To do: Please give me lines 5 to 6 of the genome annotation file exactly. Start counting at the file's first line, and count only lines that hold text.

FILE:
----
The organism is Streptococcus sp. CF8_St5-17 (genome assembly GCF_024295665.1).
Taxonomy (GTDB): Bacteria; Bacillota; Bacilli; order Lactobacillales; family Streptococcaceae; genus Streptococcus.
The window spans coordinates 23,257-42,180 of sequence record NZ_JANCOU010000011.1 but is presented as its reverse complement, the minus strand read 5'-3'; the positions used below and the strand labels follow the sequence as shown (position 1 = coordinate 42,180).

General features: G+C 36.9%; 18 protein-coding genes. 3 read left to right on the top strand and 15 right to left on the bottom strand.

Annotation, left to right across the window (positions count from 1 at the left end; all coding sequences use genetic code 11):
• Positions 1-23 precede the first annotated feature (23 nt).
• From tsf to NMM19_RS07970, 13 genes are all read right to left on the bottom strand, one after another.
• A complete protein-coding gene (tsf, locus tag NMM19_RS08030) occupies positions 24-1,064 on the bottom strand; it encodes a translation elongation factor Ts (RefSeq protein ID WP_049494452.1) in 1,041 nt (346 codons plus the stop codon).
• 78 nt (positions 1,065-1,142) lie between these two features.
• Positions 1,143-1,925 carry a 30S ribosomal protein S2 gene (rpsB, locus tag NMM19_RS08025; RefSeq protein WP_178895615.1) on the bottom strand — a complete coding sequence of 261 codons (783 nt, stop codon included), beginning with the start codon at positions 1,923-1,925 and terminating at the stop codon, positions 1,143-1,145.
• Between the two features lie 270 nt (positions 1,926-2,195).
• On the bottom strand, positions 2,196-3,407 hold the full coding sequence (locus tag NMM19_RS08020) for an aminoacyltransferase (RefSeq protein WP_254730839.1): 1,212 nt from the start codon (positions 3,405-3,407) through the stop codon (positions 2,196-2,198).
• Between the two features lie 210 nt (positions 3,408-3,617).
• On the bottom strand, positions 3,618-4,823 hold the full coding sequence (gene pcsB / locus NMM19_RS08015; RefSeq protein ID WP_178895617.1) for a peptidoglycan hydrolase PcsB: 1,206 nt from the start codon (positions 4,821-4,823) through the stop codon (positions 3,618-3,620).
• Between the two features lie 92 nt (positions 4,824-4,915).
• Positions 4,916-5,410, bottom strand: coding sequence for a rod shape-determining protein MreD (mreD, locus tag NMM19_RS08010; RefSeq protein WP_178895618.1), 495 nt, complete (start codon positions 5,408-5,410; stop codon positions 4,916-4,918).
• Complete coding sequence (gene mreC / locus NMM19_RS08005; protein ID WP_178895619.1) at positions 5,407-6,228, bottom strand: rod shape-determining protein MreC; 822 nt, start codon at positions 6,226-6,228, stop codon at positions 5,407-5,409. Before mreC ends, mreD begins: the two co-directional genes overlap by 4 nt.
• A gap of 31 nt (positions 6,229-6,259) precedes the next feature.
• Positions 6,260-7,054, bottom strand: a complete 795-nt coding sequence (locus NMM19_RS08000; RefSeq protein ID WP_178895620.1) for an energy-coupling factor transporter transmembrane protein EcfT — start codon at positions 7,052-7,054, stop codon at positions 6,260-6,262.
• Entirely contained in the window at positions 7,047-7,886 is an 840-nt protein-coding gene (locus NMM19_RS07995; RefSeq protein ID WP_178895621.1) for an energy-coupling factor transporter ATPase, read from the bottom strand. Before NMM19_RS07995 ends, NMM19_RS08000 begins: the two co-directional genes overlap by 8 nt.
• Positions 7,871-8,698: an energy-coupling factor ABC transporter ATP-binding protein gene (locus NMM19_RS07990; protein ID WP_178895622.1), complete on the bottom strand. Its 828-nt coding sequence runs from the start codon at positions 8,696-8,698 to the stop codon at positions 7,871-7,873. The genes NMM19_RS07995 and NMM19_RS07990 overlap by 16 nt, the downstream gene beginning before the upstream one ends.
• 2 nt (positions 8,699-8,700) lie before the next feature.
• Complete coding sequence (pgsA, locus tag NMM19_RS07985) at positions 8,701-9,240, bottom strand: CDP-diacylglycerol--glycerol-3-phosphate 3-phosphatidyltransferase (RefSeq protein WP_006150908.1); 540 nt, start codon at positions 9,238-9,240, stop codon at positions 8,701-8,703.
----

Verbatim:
Annotation, left to right across the window (positions count from 1 at the left end; all coding sequences use genetic code 11):
• Positions 1-23 precede the first annotated feature (23 nt).